What is constructive discharge or termination in Texas?
In Texas wrongful termination cases, the employee does not required to be formally fired.
What is constructive discharge in Texas?
Texas Courts use six factors to assess whether an employee was constructively discharged fired or terminated: (1) demotion; (2) reduction in salary; (3) reduction in job responsibilities; (4) reassignment to menial or degrading work; (5) badgering, harassment, or humiliation by the employer calculated to encourage the employee’s resignation; or (6) offers of early retirement that would make the employee worse off whether the offer were accepted or not.
“The test is objective. The question is . . . whether a reasonable employee in her situation would have felt so compelled to resign.
This is a high standard. The courts require the demonstration of bad acts (“aggravating factors”) by the employer that caused the employee to quit.
Any single or combination of the factors above or other examples of bad treatment of work may be sufficient to established a forced resignation A.K.A constructive discharge.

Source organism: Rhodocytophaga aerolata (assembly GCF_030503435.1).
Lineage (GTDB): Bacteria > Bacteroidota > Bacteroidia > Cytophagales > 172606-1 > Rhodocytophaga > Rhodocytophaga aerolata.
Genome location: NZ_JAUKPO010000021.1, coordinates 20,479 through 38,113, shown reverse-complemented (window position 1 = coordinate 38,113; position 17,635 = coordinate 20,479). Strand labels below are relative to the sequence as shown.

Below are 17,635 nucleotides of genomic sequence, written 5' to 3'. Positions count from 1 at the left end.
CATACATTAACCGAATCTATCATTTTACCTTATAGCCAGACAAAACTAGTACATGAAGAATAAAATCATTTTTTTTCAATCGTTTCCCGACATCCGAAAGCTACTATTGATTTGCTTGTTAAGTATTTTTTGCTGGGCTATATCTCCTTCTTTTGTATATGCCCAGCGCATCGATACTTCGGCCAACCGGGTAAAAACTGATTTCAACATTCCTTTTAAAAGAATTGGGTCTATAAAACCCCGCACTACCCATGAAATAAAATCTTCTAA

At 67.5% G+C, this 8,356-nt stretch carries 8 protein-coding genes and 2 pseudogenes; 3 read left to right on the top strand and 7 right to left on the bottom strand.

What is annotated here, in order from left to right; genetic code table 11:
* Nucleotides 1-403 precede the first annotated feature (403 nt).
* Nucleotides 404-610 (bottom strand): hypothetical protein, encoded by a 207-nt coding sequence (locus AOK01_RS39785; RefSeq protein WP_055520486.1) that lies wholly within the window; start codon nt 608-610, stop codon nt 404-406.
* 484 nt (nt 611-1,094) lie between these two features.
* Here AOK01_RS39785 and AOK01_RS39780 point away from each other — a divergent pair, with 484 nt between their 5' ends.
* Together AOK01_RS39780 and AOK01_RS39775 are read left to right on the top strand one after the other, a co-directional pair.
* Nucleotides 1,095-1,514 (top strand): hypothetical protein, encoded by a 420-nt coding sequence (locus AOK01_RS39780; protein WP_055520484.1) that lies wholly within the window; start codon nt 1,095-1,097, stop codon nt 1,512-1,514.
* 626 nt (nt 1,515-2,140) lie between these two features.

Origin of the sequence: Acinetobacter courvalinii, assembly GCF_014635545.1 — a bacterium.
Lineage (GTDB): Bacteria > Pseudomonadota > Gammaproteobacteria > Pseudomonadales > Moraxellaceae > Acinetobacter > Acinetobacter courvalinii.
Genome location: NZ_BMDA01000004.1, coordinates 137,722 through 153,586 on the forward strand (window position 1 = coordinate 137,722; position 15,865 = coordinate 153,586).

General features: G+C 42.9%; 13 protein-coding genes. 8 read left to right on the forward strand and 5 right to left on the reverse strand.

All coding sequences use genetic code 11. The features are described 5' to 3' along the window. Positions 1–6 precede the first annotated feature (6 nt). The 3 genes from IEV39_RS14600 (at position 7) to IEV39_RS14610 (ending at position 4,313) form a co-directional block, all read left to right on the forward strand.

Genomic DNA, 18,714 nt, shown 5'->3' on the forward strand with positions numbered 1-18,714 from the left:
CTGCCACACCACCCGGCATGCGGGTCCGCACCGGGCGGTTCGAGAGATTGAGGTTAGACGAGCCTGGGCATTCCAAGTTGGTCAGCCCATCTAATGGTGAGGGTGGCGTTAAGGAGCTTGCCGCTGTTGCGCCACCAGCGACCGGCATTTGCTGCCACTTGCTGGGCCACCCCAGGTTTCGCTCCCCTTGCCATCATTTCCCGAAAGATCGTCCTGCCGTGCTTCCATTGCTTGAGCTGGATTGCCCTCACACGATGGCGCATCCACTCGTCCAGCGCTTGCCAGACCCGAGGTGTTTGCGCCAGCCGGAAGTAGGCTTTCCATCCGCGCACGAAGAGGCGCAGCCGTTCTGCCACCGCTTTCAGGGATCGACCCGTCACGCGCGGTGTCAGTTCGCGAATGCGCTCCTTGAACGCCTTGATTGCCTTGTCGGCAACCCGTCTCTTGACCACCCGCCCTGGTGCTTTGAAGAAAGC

If you are concerned about your forced resignation will affect your eligability for unemployment benefits, take a look at the Texas Workforce Commission’s guidance on voluntary leaving.
Not every bad act is a forced termination
Even if the employer harasses the worker as a calculated move to encourage his or her resignation, the harassment alleged does not always rise to the level of a constructive discharge. The Fifth Circuit court of appeals (which is the appellate court over Federal cases in Texas, Louisiana, and Mississippi) has held that even “isolated” use of ethnic slurs, outright insults, and a threat do not constitute sufficient badgering, harassment, or humiliation to establish a constructive discharge. The court expect us to take a common sense approach to constructive discharge. Were the bad acts frequent or bad enough to change the work condition? How do you know if you have a constructive discharge case? Talk to an employment lawyer that is familiar with current case laws. If your facts are similar to facts of a case where a court has recognized as constructive discharge, you may have an employment case. Even if your facts are unique, talk to an employment lawyer. Perhaps a common sens approach will determine if you have a case.